On the western side (the 'low' Vosges), there are a number of dedicated bike paths or 'voies vertes', which are relatively flat for riders wanting to take things a bit easier.

In the north, among others, you'll find the Col du Donon, Champ de Feu and the most southern point is the recommended Ballon d'Alsace, where the Franche-Comté, Alsace and Lorraine regions all meet.

Cycling in the High Vosges by Ina Bosselaar    VTT in the Vosges by Ina Bosselaar

There are routes for cyclists of all types and abilities in the Vosges. Photos: Ina Bosselaar

For the avid road cyclists (with good condition and mountain experience) for example, the Col de la Schlucht, Col de Bonhomme, Col de Platzerwasel and recommended ballons such as the Petit Ballon, Grand Ballon, Ballon d'Alsace and Ballon de Servance all offer cycling too good to resist.

A challenging day ride for experiened cyclists is the Tour de Munster, a nice tour 120km in length and with 2000m of climbing. It features challenging ascents and beautiful downhills from Munster and Turckheim, to the Col du Calvaire, Col du Wettstein, the descent of Col du Bonhomme, and on to Plainfaing via the Valtin, climbing the Col de la Schlucht and descending back in to Munster.

The Alsace wine route crosses the vineyards between the Rhine plain and the High Vosges (Ballons des Vosges)

A lesser known highlight is the Route des Crêtes (the 'crest road'), a beautiful route over the highest ridges, North-South, on the border with Alsace. It provides lovely views over the Rhine valley up to the Black Forest and the Alps. The whole landscape can be seen along this route: the ballons (rounded hills), the mountain peaks, the various lakes such as Lac Blanc, Lac des Truites, Lac de Longemer and the chaumes, the mountain pastures. In winter, the Route des Cretes is largely closed and accessible only to hikers, cross-country skiers and skiers.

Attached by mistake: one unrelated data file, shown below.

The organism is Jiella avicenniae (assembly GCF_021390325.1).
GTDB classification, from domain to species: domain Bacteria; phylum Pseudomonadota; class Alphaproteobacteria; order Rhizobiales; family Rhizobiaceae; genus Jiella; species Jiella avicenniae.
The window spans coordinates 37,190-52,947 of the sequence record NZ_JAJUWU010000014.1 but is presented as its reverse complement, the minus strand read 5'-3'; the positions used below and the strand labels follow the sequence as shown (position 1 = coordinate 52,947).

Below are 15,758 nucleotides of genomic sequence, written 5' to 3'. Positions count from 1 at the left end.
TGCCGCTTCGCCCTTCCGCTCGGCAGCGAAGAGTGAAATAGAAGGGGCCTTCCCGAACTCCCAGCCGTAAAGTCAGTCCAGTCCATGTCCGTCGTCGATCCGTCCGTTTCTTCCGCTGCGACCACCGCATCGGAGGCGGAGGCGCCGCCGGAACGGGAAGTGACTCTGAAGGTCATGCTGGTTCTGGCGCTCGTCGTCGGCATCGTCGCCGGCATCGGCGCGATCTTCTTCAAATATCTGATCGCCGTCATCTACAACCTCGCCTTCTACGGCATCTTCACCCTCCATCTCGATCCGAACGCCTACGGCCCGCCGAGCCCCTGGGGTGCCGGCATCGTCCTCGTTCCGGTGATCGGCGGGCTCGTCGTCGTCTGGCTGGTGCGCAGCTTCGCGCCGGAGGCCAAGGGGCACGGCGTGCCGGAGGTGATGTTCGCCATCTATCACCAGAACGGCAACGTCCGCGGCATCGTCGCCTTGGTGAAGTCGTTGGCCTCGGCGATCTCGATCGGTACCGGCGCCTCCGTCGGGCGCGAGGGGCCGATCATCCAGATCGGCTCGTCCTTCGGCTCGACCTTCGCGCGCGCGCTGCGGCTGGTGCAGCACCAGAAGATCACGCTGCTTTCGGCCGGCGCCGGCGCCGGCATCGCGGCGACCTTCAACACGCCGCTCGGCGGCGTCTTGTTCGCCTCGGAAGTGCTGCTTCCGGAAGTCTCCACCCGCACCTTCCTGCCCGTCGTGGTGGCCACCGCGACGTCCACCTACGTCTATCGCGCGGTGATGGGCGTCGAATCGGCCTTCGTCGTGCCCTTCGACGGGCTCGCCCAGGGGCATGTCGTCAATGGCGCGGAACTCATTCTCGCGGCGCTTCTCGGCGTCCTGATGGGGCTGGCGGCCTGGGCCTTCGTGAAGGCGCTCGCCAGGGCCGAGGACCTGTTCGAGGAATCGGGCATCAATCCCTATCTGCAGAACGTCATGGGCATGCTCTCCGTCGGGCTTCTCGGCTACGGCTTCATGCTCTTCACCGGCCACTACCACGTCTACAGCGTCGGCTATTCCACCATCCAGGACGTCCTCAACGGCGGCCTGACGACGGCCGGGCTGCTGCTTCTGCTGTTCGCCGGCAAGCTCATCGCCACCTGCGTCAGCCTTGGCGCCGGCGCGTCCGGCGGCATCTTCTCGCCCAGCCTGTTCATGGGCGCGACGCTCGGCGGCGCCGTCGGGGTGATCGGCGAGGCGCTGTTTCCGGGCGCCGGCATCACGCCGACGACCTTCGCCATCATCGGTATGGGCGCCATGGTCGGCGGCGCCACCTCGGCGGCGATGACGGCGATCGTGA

Mountain biking in the Vosges

The Vosges have already earned their mountain bike (VTT) stripes, with Julian Absalon, France's double Olympic gold medal-winning cross country mountain biker coming from the Vosges, where he did most of his early riding.

For mountain bikers, there are challenging routes through the wood, along mountain slopes and rivers – all offering a window on some of France's best nature spots. They are often on stoney, wooded paths on broad forest trails or narrow single tracks.

There are routes for more experienced die-hard riders, as well as for recreational mountain bikers, with beautiful routes following the winter ski slopes graded blue (easy), red (hard) and black (technically difficult). In addition, there are mountain bike trails near the ski resorts for both free-style mountain biking and for down-hill biking.

For a beautiful but challenging mountain bike route, try the route No. 9 (black) near Xonrupt-Longemer, which takes in Col de Surceneux, the Straiture defile, Rocher the Boslimpre, the Petite Vallée de la Meurthe, Ban-sur-Meurthe, Serichamp, le Valtin and leads you back to Xonrupt-Longemer. It's a ride of some 35km with alternating climbs, descents, scenic views, and very steep single tracks.

About the author
Cyclist Ina Bosselaar lives in Lorraine, just a few kilometres from Alsace via Col du Bonhomme. 

Where to stay

Zoom into our map below, which highlights bike-friendly accommodation across Lorraine and Alsace, or drop Ina a line (details above).

Bike hire in the Vosges

See our Lorraine and Alsace bike hire pages for links to bike hire outlets across the region.

Getting to the Vosges

The mountains are around 100km from both Nancy and Strasbourg, 45km from Epinal and Colmar, while Basel if 100km away. The Vosges are easily accessible by car, train (TGV), with airport links also from Strasbourg and Basel.

Tourist information for the Vosges

The following tourist board websites carryuseful information for anyone exploring the Vosges, either side of the Lorraine-Alsace border: